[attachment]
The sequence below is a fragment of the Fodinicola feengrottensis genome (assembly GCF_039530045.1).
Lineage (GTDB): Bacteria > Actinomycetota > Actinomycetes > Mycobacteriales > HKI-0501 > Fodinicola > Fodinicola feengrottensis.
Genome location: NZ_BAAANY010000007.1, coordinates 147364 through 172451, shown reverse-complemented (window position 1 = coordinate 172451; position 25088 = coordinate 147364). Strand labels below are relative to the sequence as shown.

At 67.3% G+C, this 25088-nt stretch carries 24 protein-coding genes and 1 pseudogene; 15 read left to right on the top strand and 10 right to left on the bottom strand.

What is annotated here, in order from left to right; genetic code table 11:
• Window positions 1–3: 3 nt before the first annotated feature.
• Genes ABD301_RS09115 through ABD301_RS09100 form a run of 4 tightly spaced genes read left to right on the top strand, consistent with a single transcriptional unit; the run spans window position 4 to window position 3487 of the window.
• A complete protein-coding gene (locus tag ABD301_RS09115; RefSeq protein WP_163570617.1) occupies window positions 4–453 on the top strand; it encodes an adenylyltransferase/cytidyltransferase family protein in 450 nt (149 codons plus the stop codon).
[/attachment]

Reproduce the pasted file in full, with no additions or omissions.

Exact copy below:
The sequence below is a fragment of the Fodinicola feengrottensis genome (assembly GCF_039530045.1).
Lineage (GTDB): Bacteria > Actinomycetota > Actinomycetes > Mycobacteriales > HKI-0501 > Fodinicola > Fodinicola feengrottensis.
Genome location: NZ_BAAANY010000007.1, coordinates 147364 through 172451, shown reverse-complemented (window position 1 = coordinate 172451; position 25088 = coordinate 147364). Strand labels below are relative to the sequence as shown.

At 67.3% G+C, this 25088-nt stretch carries 24 protein-coding genes and 1 pseudogene; 15 read left to right on the top strand and 10 right to left on the bottom strand.

What is annotated here, in order from left to right; genetic code table 11:
• Window positions 1–3: 3 nt before the first annotated feature.
• Genes ABD301_RS09115 through ABD301_RS09100 form a run of 4 tightly spaced genes read left to right on the top strand, consistent with a single transcriptional unit; the run spans window position 4 to window position 3487 of the window.
• A complete protein-coding gene (locus tag ABD301_RS09115; RefSeq protein WP_163570617.1) occupies window positions 4–453 on the top strand; it encodes an adenylyltransferase/cytidyltransferase family protein in 450 nt (149 codons plus the stop codon).